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  • Recognition: Examining Identity Struggles by Renante D. Pilapil
  • Jozon A. Lorenzana
Renante D. Pilapil
Recognition: Examining Identity Struggles
Quezon City: Ateneo de Manila University Press, 2015. 194 pages.

One of the challenges of scholarship is bringing oneself into conversation with other disciplines. At a time when multiple perspectives are needed to understand complex phenomena, thinking beyond disciplinary boundaries and thematic concerns becomes crucial to our task of knowledge production. The work of scholars who mediate between disciplinal boundaries or the theoretical realm and empirical context is significant. Such labor takes various forms, which include philosophical analysis, particularly in the field of philosophical anthropology. In this area of philosophical inquiry, notions about the human person are based on empirical work. Renante D. Pilapil, a philosopher based at the Ateneo de Davao University, shows how philosophical anthropology can be deployed in the Philippine context and beyond through his work Recognition: Examining Identity Struggles. Based on his doctoral dissertation at KU Leuven, the book provides a critical introduction to the concept of recognition, a term that is readily invoked but rarely utilized as an analytical or constitutive framework in empirical social and cultural studies. Pilapil engages theorists of recognition, particularly Axel Honneth of the Frankfurt school of critical theory.

The book is concerned with the question of how we ought to think about identity claims in the present context, which is marked by a global resurgence of ethnoracial politics and nationalism. Pilapil reflects on how recognition serves as a normative framework to think about identity politics and social relations. Drawing on Honneth, Pilapil understands recognition as the act of not only perceiving but also, more specifically, affirming the preexisting traits, abilities, and moral autonomy of an individual or group. His work examines the normative theory of recognition and explains how its opposite, misrecognition (in the experience of disrespect, being unloved, and disesteemed, among others) dehumanizes persons (61). Moving beyond a philosophical scrutiny of the concept, the author points out how issues of recognition resonate in the Philippine experience through mundane examples presented in each chapter and a test case on the Moro struggles in Mindanao in the final chapter. Pilapil argues that, notwithstanding the problematic implications of the formal recognition of the identity and difference of individuals and minority groups (formal affirmative recognition), it is the [End Page 407] best means available for responding to identity claims of minority groups. In linking recognition to redistribution, Pilapil acknowledges the way cultural identity is bound up with socioeconomic conditions of people. In so doing, recognition becomes a matter of social justice and gains normative bite.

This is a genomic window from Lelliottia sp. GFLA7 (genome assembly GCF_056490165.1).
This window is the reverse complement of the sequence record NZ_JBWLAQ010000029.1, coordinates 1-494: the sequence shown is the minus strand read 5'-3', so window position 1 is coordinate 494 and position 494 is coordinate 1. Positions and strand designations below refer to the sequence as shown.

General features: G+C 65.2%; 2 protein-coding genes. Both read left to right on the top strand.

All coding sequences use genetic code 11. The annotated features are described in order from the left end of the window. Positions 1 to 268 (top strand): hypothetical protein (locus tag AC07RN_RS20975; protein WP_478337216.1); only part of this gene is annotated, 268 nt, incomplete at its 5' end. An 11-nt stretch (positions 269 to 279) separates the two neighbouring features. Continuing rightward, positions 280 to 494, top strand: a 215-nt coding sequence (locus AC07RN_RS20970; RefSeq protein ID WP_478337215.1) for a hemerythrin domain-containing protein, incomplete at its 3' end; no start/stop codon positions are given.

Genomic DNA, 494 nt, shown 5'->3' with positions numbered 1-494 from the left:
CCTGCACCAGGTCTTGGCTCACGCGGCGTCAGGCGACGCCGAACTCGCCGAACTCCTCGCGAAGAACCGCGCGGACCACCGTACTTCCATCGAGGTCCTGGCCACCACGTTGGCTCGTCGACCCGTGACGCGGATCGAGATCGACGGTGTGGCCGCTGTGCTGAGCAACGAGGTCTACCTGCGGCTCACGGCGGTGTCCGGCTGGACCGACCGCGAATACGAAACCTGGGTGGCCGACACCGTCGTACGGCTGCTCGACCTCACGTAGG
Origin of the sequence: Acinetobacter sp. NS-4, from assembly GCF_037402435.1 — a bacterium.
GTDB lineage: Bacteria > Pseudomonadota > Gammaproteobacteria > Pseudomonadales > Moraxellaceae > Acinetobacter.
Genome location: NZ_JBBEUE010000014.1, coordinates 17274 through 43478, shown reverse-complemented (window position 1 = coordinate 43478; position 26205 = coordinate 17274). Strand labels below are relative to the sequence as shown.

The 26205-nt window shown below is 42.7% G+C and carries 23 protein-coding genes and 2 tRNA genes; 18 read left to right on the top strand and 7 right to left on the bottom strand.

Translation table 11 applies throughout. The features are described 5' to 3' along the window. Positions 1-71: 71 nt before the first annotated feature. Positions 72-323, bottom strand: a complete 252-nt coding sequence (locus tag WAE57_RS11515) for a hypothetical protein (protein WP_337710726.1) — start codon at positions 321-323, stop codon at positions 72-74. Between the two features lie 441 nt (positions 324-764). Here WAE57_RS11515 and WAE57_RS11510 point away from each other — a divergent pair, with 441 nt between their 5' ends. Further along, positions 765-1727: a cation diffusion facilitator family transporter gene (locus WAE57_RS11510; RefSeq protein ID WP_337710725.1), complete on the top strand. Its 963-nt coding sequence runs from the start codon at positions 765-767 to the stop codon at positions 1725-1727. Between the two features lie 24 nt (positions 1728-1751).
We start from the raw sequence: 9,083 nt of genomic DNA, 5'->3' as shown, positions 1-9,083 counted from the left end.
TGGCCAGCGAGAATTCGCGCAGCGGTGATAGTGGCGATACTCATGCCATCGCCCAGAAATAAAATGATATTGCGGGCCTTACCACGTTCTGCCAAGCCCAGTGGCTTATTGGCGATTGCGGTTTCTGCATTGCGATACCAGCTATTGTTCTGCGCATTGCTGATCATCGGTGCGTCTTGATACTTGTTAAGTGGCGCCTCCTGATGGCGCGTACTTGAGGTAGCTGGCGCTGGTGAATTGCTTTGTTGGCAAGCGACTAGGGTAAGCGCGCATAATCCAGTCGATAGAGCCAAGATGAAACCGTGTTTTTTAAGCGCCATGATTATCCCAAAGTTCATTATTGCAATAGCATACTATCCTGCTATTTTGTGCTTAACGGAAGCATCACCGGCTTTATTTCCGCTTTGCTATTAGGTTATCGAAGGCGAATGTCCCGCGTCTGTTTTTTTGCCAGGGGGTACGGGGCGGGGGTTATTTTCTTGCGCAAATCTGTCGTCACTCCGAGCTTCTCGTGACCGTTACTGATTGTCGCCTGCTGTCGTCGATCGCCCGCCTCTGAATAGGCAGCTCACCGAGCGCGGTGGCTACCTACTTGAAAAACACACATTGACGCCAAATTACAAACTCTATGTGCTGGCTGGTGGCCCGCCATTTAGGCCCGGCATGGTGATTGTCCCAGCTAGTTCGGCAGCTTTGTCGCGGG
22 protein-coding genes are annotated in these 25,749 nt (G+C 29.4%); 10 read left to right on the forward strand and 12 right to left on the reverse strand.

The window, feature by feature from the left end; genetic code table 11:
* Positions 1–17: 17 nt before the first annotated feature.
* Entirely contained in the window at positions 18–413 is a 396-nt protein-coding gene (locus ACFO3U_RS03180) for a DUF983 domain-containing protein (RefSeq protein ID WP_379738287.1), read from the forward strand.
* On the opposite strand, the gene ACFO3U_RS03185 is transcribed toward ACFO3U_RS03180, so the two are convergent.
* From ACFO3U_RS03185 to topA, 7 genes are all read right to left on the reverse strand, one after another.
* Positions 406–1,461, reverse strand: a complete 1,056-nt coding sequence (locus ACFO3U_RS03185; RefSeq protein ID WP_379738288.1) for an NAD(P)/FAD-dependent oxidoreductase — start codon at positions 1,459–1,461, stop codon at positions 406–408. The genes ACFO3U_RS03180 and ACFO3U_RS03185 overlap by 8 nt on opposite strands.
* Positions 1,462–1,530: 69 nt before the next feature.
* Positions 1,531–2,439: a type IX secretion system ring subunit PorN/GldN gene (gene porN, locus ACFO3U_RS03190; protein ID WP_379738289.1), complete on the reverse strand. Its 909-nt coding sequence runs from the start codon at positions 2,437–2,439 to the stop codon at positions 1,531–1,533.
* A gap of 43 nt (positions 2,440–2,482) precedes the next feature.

The arguments unfold in six chapters, beginning with a critique of Charles Taylor's assumption about the role of culture as a source of and basis for identity (chapter 1). As Taylor argues, recognition of peoples' cultural identities presupposes their equal worth. Pilapil then raises questions about equality and differential treatment arising from cultural distinction. Drawing from Will Kymlicka, he complicates the notion of cultural difference by pointing out how equal treatment may disadvantage minority groups. Acknowledging the possibility of the majority imposing itself on minority groups, Kymlicka proposes group-differentiated rights. The question of justifying rights on the basis of cultural identity claims is then tackled in the second chapter. Pilapil looks at Mark Tully's contestation approach as a counterpoint to formal affirmative recognition. In this formulation Tully assumes that demands for recognition have no resolution but are always in a state of struggle.

Pilapil argues that Honneth's elaboration of recognition provides a way out of the debate on what grounds it can be justified. In Honneth's theory, social recognition becomes a precondition for having an identity (chapter 3). Its lack or denial is detrimental to the processes of self-realization and personhood (75–79). Hence, Pilapil suggests that Honneth's theory highlights the moral basis for recognition. Honneth situates recognition within the intersubjective nature of human beings. Through particular relationships or spheres of interaction that overlap, humans form aspects of their personhood. In relations of love, which include family and friends, persons develop confidence; with peers they gain esteem; and in legal relations people acquire respect. According to Honneth, social or mutual affirmation...

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Additional Information

ISSN
2244-1638
Print ISSN
2244-1093
Pages
pp. 407-410
Launched on MUSE
2017-09-27
Open Access
No
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